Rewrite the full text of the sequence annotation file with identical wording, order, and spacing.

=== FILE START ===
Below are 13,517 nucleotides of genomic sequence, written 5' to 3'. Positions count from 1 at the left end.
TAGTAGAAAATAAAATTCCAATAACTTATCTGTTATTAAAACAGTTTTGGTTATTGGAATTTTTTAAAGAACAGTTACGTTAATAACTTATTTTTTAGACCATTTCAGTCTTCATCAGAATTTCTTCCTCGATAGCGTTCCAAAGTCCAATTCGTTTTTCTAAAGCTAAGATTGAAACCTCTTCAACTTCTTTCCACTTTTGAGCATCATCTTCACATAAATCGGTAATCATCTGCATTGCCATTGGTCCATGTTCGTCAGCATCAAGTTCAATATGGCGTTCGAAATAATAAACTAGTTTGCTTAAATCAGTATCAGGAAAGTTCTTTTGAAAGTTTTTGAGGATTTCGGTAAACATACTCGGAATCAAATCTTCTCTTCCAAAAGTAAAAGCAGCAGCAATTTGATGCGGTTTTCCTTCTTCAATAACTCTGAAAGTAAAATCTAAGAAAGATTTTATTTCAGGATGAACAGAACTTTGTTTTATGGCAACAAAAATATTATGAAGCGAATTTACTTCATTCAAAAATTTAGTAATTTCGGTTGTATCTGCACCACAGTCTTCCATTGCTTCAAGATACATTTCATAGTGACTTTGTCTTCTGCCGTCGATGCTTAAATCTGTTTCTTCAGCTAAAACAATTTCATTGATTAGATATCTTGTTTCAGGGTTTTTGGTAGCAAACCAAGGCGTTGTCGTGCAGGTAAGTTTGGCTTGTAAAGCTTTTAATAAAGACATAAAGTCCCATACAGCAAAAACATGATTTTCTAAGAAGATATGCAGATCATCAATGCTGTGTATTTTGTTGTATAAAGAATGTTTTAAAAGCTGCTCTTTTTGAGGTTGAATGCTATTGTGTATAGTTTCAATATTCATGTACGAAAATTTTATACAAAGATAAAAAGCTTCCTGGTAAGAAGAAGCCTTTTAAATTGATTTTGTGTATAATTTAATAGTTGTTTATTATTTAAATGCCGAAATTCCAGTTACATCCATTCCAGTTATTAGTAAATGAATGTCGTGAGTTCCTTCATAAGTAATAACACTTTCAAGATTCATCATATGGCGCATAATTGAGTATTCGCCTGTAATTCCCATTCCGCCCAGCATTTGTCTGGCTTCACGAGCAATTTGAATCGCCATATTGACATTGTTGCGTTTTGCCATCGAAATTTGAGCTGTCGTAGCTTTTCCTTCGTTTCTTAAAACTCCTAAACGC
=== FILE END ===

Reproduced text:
Below are 13,517 nucleotides of genomic sequence, written 5' to 3'. Positions count from 1 at the left end.
TAGTAGAAAATAAAATTCCAATAACTTATCTGTTATTAAAACAGTTTTGGTTATTGGAATTTTTTAAAGAACAGTTACGTTAATAACTTATTTTTTAGACCATTTCAGTCTTCATCAGAATTTCTTCCTCGATAGCGTTCCAAAGTCCAATTCGTTTTTCTAAAGCTAAGATTGAAACCTCTTCAACTTCTTTCCACTTTTGAGCATCATCTTCACATAAATCGGTAATCATCTGCATTGCCATTGGTCCATGTTCGTCAGCATCAAGTTCAATATGGCGTTCGAAATAATAAACTAGTTTGCTTAAATCAGTATCAGGAAAGTTCTTTTGAAAGTTTTTGAGGATTTCGGTAAACATACTCGGAATCAAATCTTCTCTTCCAAAAGTAAAAGCAGCAGCAATTTGATGCGGTTTTCCTTCTTCAATAACTCTGAAAGTAAAATCTAAGAAAGATTTTATTTCAGGATGAACAGAACTTTGTTTTATGGCAACAAAAATATTATGAAGCGAATTTACTTCATTCAAAAATTTAGTAATTTCGGTTGTATCTGCACCACAGTCTTCCATTGCTTCAAGATACATTTCATAGTGACTTTGTCTTCTGCCGTCGATGCTTAAATCTGTTTCTTCAGCTAAAACAATTTCATTGATTAGATATCTTGTTTCAGGGTTTTTGGTAGCAAACCAAGGCGTTGTCGTGCAGGTAAGTTTGGCTTGTAAAGCTTTTAATAAAGACATAAAGTCCCATACAGCAAAAACATGATTTTCTAAGAAGATATGCAGATCATCAATGCTGTGTATTTTGTTGTATAAAGAATGTTTTAAAAGCTGCTCTTTTTGAGGTTGAATGCTATTGTGTATAGTTTCAATATTCATGTACGAAAATTTTATACAAAGATAAAAAGCTTCCTGGTAAGAAGAAGCCTTTTAAATTGATTTTGTGTATAATTTAATAGTTGTTTATTATTTAAATGCCGAAATTCCAGTTACATCCATTCCAGTTATTAGTAAATGAATGTCGTGAGTTCCTTCATAAGTAATAACACTTTCAAGATTCATCATATGGCGCATAATTGAGTATTCGCCTGTAATTCCCATTCCGCCCAGCATTTGTCTGGCTTCACGAGCAATTTGAATCGCCATATTGACATTGTTGCGTTTTGCCATCGAAATTTGAGCTGTCGTAGCTTTTCCTTCGTTTCTTAAAACTCCTAAACGC